Fifteen years ago, Diane Goudie was fired when her radical vision of progressive education for girls "collided head-on with the wall of establishment" at the private school where she worked. The firing galvanized her and colleague Eleanor Moore, who shared her pedagogical vision. They raised $120,000 and founded The Linden School, now a cutting-edge prototype for girls’ education and the first school in Canada to practise feminist pedagogy.
"There is no question that we had then, as we have now, a passion," Goudie said Wednesday after she and Moore received honorary doctor of laws degrees for their educational daring and leadership. She challenged the hundreds of students graduating from the Atkinson Faculty of Liberal & Professional Studies to do as she and Moore did, and convert their passion into action.
Left: Diane Goudie (left) and Eleanor Moore. Photo by CSi/photograds.com.
"You have received many tools here at York," said Goudie. "Ask yourselves the tough questions: What do you want to achieve beyond your paycheque? What are you prepared to risk in order to make a difference in your communities or in the global community?"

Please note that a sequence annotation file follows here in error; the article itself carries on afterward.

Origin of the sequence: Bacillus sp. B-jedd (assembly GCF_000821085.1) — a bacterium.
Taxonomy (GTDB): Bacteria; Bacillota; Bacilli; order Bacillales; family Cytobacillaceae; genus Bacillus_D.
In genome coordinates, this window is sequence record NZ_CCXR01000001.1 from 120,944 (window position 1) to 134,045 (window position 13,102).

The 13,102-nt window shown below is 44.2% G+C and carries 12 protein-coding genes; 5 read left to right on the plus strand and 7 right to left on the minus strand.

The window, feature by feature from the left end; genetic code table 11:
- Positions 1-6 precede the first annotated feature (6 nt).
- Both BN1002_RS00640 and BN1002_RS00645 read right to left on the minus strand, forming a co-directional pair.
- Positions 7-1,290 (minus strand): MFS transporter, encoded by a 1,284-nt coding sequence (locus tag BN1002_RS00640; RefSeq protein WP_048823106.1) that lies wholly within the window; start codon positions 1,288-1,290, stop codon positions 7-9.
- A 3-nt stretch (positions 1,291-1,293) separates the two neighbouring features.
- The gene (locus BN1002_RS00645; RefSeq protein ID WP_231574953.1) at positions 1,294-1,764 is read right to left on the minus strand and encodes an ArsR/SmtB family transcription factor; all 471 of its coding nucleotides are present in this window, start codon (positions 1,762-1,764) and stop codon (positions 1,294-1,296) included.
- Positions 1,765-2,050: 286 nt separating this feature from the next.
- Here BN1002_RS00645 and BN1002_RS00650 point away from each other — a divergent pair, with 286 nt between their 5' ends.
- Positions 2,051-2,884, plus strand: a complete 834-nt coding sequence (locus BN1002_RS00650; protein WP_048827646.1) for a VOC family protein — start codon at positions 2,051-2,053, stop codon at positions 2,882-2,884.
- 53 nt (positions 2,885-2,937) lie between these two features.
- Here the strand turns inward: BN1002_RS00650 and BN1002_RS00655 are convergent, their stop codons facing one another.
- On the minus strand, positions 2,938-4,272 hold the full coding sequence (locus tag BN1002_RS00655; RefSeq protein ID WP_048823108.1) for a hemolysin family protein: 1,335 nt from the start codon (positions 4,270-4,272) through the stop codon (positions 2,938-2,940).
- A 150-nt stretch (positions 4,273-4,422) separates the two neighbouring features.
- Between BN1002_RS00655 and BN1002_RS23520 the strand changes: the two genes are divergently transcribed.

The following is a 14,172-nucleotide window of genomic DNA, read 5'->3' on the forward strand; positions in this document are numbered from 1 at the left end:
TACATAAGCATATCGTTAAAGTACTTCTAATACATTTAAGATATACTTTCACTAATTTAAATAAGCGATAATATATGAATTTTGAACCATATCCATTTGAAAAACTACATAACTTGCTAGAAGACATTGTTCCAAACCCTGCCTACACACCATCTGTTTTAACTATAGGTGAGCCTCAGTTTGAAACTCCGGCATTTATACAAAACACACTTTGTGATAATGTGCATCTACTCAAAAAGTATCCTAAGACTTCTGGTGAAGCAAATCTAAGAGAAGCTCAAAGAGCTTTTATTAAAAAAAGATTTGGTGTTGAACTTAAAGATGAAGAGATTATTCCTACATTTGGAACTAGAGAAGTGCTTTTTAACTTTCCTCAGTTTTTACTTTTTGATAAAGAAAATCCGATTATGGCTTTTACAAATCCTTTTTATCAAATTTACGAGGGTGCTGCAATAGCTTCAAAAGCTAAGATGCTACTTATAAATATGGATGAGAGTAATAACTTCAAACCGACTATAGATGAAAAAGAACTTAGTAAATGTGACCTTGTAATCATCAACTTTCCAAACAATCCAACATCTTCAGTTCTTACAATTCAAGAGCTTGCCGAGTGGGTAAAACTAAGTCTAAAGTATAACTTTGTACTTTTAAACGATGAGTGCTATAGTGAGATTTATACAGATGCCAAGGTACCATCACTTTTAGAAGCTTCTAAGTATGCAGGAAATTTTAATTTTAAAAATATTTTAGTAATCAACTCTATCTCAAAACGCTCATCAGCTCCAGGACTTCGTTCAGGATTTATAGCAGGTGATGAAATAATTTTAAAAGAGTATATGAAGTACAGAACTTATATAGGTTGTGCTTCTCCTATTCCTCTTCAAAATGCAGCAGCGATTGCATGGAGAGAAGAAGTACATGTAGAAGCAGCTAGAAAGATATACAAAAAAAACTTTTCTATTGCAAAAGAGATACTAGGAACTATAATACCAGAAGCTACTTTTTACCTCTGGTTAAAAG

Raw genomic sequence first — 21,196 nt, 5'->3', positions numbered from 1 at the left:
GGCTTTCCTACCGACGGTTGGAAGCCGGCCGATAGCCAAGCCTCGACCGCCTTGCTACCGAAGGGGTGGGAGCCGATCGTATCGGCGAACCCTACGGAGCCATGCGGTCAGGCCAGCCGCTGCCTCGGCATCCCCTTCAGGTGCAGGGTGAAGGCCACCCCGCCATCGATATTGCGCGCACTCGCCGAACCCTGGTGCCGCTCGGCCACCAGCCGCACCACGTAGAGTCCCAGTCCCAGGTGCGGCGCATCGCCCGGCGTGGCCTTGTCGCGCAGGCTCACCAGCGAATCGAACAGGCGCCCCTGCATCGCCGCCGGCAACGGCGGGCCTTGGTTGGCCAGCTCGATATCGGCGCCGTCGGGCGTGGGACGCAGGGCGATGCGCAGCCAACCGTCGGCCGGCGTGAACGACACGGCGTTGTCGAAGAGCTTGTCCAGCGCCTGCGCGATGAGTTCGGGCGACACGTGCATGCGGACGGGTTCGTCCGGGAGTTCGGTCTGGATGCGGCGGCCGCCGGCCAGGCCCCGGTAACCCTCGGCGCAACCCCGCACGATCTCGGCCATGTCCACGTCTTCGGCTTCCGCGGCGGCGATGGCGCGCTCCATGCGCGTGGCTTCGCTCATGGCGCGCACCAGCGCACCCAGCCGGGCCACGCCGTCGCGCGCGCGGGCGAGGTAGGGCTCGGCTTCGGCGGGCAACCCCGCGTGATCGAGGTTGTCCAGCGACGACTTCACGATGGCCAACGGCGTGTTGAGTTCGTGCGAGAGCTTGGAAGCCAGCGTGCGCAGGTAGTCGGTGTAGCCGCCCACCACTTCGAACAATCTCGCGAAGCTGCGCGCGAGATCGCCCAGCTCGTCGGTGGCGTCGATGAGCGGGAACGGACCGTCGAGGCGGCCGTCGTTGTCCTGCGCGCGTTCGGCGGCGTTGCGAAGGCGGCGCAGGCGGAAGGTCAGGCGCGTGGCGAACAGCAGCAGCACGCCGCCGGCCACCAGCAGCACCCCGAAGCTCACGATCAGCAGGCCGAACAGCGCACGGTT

To make a difference, Goudie suggested engaging with "people who share your vision and people who speak to your integrity and your credibility."
The co-founder of a single-sex school also told graduands about to enter the working world to "remember that men and women function differently: women in a more relational way and men, more contractually." And both approaches should be valued and incorporated into decision-making, said Goudie.
At The Linden School, giving students a voice is essential "as it is in all quests for equity, liberation and change," said Goudie.
Moore picked up this theme in her speech: "Voice is an essential tool in the ability to make a difference but, if you deny it, it is a means of oppression."
"Each of you will have the opportunity to clarify your voice, to choose whether to collude with voices of power, to pretend ignorance of exclusion, or to perpetuate the silences," said Moore. She challenged graduands "to speak with courage" but warned that questioning the status quo won’t make anyone popular.
"But changes in the status quo are essential" in an age of depleting resources, globalization, the AIDS pandemic, human rights abuses, famine and war. And "women bring an essential perspective" to decision-making about the future, said Moore.
Follow your passion, suggested Moore, but also ask how you will ensure that what you do benefits all members of the community. "Be credible, find community, listen for all voices, change structures, be a leader and above all make a difference."
Convocation ceremonies take place this week, daily through Saturday. You can watch live Webcasts of the ceremonies while they are on. Archived versions will also be available.